HPU: When did you start playing lacrosse and was playing in the MLL ever something you thought about?
Griff: Honestly, not really. I watched professional but I was more into college. Professional lacrosse wasn’t the end goal for me I wanted to play college lacrosse. It was never on my radar but when I was in college I started to think about it – like yeah that would be cool for a weekend thing to go up to Boston and play for the weekend with the guys. Short answer, no, I never expected to get to that level.
HPU: To follow up to that, was there a moment at HPU that made you think you know I am getting pretty good at this maybe I could play at the next level?
Griff: (Laughs) Not really. I was a good player at High Point. I played all four years and got a lot of playing time but I was never an All-American player. I was fine with that. I knew I was pretty good, I was a team player, but never received a ton of accolades or whatever which is fine. I honestly thought the last game of my senior year was going to be the last game of lacrosse of my life. It still might be but, I never thought this would happen. I do think my game translates better professionally than in college with the ability for poles to play looser and have more freedom, which fits my game better. So, for that reason, I do think it would be pretty cool if I get the opportunity to play.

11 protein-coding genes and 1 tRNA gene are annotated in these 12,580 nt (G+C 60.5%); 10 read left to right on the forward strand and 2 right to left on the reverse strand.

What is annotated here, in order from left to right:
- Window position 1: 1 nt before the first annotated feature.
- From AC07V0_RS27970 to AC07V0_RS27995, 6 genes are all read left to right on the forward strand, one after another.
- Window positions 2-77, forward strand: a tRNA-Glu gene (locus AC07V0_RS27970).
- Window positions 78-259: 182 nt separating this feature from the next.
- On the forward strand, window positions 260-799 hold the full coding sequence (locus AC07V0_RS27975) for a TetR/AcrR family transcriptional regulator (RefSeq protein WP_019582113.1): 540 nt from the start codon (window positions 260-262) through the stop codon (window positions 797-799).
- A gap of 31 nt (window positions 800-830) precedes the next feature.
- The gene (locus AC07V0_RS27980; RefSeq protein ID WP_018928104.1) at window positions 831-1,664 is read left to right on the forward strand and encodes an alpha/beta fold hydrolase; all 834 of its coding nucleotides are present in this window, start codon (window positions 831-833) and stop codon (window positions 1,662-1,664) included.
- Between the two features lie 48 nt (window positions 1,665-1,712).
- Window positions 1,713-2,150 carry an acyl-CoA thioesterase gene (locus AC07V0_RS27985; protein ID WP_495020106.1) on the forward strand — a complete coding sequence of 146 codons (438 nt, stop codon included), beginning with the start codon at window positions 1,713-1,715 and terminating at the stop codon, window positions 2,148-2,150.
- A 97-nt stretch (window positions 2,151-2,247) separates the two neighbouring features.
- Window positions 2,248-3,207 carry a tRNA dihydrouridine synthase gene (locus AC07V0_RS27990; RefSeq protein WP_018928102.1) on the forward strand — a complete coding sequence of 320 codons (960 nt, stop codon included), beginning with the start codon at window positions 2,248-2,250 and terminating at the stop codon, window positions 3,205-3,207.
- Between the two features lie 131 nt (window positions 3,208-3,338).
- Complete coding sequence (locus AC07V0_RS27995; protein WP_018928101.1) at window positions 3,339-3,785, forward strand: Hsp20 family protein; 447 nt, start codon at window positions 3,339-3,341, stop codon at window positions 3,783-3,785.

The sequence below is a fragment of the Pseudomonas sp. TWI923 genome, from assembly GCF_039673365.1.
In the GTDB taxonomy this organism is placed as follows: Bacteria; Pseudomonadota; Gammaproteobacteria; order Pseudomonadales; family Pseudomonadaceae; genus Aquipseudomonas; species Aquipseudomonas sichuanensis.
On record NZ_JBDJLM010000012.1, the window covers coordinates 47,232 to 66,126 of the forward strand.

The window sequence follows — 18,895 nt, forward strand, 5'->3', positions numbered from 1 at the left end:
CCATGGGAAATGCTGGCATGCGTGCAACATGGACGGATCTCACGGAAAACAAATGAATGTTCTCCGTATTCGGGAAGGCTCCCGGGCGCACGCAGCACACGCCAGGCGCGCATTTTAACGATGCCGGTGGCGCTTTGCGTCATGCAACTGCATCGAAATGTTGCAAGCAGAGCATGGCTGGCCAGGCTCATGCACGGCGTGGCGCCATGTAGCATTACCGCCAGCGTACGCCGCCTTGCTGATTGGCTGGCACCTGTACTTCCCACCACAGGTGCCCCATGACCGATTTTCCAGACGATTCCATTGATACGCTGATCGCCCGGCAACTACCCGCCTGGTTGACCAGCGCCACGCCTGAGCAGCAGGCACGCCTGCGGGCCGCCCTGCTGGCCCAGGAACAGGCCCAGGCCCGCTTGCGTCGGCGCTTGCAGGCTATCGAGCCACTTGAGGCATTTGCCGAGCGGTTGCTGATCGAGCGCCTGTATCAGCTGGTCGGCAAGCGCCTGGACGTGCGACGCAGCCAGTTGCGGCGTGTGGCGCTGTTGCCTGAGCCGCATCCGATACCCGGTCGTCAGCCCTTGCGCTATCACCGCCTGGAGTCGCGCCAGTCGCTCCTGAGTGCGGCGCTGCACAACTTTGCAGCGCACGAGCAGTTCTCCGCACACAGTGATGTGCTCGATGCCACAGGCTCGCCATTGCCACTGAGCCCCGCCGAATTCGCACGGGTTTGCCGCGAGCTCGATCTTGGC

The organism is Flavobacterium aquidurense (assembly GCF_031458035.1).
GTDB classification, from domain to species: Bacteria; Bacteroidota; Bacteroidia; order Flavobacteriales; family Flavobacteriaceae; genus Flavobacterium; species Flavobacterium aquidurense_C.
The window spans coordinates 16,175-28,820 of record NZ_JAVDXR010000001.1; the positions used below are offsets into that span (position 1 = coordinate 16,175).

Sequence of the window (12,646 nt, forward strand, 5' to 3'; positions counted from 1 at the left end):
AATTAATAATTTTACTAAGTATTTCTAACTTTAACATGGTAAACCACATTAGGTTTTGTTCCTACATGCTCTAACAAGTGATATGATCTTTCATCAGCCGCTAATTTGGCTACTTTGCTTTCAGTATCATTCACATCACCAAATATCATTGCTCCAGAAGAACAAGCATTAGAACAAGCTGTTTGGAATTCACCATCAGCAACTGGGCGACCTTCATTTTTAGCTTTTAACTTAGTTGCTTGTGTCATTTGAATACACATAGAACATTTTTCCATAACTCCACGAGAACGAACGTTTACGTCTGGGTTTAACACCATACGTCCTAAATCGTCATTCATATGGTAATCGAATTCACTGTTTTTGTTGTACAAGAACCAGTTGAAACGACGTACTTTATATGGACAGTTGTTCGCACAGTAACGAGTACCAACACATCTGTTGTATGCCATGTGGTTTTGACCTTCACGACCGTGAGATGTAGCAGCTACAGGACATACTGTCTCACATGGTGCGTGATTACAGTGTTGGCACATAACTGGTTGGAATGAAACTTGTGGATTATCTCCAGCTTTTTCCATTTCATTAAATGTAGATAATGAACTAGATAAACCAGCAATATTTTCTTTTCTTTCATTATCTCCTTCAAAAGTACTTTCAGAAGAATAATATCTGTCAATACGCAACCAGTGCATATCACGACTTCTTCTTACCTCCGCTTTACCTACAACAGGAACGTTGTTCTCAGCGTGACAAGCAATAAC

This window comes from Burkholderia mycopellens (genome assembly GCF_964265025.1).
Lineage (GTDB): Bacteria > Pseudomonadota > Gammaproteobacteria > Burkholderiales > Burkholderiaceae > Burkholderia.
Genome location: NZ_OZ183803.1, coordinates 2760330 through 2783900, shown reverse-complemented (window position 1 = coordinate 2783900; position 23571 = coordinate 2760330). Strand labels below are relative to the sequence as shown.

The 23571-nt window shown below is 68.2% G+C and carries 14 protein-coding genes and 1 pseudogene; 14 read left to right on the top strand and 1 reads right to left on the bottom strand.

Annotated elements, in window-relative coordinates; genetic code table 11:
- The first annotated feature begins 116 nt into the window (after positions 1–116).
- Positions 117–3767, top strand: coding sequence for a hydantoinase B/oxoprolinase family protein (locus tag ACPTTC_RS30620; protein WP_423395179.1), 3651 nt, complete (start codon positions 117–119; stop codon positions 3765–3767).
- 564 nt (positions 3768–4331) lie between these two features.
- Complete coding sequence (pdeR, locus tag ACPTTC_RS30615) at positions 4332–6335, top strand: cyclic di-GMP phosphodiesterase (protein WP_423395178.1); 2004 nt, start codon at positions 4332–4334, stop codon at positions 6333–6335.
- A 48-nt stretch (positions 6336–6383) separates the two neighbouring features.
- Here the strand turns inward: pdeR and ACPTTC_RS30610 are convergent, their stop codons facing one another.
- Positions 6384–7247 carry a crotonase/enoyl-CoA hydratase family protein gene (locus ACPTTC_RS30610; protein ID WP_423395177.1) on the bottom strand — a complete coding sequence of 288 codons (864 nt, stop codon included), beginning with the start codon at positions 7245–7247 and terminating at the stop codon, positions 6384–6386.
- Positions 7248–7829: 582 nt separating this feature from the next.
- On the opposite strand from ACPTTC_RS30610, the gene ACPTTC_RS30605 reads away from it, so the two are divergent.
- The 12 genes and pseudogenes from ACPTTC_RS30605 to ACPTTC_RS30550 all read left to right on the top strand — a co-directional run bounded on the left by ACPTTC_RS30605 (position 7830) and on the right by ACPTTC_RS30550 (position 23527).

HPU: Just to be a pest, can you elaborate a little more on the looseness of play and why you think your game will translate better in the pros?
Griff: The game is faster and there is more going on in the middle of the field which is where I thrive: groundballs, defense, and pushing transition, turning defense into offense. Also, in college you practice pretty much every day and in professional you might practice only one or two days. There is more structure in college compared to professional which is more free and loose, but still with the best players in the world. With that structure in college I learned to play more disciplined, which is the right thing to do and take fewer risks. In the pros you have the freedom to take more risks which I think plays to the strengths of my game.
HPU: What was your first impression of Coach Torpey when he recruited you?